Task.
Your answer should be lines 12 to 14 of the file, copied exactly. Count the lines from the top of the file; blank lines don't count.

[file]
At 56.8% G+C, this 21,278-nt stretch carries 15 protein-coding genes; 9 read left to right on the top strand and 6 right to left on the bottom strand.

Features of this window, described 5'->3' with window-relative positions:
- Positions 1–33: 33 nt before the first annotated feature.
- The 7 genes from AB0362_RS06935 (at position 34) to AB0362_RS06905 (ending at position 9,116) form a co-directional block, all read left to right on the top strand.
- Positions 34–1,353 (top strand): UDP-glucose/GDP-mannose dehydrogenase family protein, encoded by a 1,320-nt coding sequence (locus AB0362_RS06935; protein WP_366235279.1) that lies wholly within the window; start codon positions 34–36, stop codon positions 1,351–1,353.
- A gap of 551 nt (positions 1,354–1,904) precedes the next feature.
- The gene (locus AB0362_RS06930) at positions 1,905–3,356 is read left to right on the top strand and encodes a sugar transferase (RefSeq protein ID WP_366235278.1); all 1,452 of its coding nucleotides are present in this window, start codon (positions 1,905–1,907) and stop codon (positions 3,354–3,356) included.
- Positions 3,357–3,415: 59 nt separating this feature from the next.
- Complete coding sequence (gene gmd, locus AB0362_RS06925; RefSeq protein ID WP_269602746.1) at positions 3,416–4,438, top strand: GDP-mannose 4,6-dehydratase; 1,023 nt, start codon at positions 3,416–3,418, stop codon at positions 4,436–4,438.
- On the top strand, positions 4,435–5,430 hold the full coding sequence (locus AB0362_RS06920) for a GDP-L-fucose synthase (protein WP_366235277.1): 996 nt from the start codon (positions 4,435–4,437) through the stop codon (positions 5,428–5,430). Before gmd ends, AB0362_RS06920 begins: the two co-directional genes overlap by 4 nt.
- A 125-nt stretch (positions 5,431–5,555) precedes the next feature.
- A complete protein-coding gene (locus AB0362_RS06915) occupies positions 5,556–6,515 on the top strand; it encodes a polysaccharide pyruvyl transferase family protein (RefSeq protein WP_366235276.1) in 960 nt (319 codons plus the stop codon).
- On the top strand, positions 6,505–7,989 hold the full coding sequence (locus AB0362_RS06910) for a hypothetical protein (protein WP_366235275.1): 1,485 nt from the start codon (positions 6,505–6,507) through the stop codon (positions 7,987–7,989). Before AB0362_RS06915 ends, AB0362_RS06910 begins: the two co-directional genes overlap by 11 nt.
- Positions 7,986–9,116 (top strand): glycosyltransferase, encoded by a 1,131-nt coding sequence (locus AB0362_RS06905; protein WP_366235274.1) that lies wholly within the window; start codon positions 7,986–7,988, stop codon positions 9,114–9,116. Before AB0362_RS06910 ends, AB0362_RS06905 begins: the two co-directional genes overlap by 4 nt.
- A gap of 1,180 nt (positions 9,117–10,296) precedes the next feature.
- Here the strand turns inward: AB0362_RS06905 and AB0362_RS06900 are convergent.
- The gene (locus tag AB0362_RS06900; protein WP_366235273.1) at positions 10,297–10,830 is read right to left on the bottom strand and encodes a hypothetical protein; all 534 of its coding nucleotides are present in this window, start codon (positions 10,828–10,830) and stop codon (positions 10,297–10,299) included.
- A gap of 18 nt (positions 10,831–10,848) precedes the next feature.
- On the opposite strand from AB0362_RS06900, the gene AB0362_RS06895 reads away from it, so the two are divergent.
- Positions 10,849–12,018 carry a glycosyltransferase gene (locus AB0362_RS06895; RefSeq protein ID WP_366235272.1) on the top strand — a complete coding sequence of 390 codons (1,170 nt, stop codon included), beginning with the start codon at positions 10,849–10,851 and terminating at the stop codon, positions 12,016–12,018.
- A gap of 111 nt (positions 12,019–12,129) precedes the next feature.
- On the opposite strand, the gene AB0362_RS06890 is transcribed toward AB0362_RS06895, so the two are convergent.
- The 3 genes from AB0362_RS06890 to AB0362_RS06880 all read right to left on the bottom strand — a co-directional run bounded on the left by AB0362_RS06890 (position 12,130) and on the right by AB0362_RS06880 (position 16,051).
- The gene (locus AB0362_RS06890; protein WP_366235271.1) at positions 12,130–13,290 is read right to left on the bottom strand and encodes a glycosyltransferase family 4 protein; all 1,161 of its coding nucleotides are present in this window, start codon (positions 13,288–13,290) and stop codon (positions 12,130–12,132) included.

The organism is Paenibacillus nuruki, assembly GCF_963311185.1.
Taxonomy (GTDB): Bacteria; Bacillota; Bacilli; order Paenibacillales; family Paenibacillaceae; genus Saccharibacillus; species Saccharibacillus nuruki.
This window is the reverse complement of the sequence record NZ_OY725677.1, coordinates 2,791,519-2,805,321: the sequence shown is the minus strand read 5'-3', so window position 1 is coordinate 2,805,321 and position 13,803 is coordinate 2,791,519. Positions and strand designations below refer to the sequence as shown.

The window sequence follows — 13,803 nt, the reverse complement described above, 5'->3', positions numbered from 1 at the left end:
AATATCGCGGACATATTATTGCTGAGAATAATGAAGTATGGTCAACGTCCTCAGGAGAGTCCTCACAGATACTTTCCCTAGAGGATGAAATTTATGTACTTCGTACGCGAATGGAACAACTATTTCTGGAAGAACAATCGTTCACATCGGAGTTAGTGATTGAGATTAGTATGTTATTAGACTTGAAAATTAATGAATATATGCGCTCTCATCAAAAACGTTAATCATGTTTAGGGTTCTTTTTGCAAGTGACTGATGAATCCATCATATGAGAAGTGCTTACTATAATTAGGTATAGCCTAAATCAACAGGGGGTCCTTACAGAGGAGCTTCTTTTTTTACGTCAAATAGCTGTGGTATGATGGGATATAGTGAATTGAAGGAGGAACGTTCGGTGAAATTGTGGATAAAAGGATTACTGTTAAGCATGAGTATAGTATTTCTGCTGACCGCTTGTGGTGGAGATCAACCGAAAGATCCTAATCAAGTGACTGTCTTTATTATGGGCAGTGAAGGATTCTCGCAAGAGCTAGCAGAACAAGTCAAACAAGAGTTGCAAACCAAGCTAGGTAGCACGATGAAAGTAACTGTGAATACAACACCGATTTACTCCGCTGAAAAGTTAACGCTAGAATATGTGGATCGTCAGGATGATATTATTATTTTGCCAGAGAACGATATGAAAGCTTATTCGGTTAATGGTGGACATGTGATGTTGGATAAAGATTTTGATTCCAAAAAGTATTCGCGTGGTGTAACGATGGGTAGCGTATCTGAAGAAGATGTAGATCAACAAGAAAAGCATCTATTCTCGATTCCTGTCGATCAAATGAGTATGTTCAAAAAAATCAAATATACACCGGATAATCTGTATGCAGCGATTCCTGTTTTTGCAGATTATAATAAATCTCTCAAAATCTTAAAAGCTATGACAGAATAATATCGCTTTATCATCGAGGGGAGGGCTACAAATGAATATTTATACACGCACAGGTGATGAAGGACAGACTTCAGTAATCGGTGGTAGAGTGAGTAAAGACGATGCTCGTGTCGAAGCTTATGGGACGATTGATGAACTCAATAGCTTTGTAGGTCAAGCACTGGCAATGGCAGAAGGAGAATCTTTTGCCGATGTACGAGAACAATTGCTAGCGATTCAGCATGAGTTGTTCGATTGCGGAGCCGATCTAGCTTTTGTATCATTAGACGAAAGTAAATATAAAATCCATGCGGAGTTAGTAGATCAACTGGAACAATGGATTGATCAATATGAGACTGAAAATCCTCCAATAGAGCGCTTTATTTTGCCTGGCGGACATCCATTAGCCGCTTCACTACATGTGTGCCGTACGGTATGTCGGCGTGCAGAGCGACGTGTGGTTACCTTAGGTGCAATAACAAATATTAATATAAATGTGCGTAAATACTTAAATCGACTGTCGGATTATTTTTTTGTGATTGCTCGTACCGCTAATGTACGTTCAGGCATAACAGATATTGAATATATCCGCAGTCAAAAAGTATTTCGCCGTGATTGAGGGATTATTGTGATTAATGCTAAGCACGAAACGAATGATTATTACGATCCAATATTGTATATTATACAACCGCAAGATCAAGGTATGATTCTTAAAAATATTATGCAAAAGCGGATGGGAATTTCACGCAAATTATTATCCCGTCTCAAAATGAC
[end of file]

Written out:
- A complete protein-coding gene (locus AB0362_RS06915) occupies positions 5,556–6,515 on the top strand; it encodes a polysaccharide pyruvyl transferase family protein (RefSeq protein WP_366235276.1) in 960 nt (319 codons plus the stop codon).
- On the top strand, positions 6,505–7,989 hold the full coding sequence (locus AB0362_RS06910) for a hypothetical protein (protein WP_366235275.1): 1,485 nt from the start codon (positions 6,505–6,507) through the stop codon (positions 7,987–7,989). Before AB0362_RS06915 ends, AB0362_RS06910 begins: the two co-directional genes overlap by 11 nt.
- Positions 7,986–9,116 (top strand): glycosyltransferase, encoded by a 1,131-nt coding sequence (locus AB0362_RS06905; protein WP_366235274.1) that lies wholly within the window; start codon positions 7,986–7,988, stop codon positions 9,114–9,116. Before AB0362_RS06910 ends, AB0362_RS06905 begins: the two co-directional genes overlap by 4 nt.